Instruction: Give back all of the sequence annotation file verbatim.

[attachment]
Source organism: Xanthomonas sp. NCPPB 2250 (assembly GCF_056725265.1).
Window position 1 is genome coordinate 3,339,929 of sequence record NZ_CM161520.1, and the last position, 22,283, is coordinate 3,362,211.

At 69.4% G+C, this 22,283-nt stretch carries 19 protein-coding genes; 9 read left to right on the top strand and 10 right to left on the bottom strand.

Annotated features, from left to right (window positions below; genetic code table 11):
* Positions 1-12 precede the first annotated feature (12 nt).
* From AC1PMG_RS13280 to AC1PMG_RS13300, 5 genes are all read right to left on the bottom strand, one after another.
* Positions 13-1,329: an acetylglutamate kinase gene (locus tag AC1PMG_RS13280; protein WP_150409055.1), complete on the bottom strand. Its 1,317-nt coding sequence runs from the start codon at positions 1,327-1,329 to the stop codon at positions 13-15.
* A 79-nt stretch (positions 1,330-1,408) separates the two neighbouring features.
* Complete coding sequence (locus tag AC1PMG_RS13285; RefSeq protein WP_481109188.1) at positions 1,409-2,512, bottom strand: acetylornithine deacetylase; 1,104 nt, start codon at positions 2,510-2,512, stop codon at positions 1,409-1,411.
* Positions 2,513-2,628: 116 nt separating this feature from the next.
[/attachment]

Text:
Source organism: Xanthomonas sp. NCPPB 2250 (assembly GCF_056725265.1).
Window position 1 is genome coordinate 3,339,929 of sequence record NZ_CM161520.1, and the last position, 22,283, is coordinate 3,362,211.

At 69.4% G+C, this 22,283-nt stretch carries 19 protein-coding genes; 9 read left to right on the top strand and 10 right to left on the bottom strand.

Annotated features, from left to right (window positions below; genetic code table 11):
* Positions 1-12 precede the first annotated feature (12 nt).
* From AC1PMG_RS13280 to AC1PMG_RS13300, 5 genes are all read right to left on the bottom strand, one after another.
* Positions 13-1,329: an acetylglutamate kinase gene (locus tag AC1PMG_RS13280; protein WP_150409055.1), complete on the bottom strand. Its 1,317-nt coding sequence runs from the start codon at positions 1,327-1,329 to the stop codon at positions 13-15.
* A 79-nt stretch (positions 1,330-1,408) separates the two neighbouring features.
* Complete coding sequence (locus tag AC1PMG_RS13285; RefSeq protein WP_481109188.1) at positions 1,409-2,512, bottom strand: acetylornithine deacetylase; 1,104 nt, start codon at positions 2,510-2,512, stop codon at positions 1,409-1,411.
* Positions 2,513-2,628: 116 nt separating this feature from the next.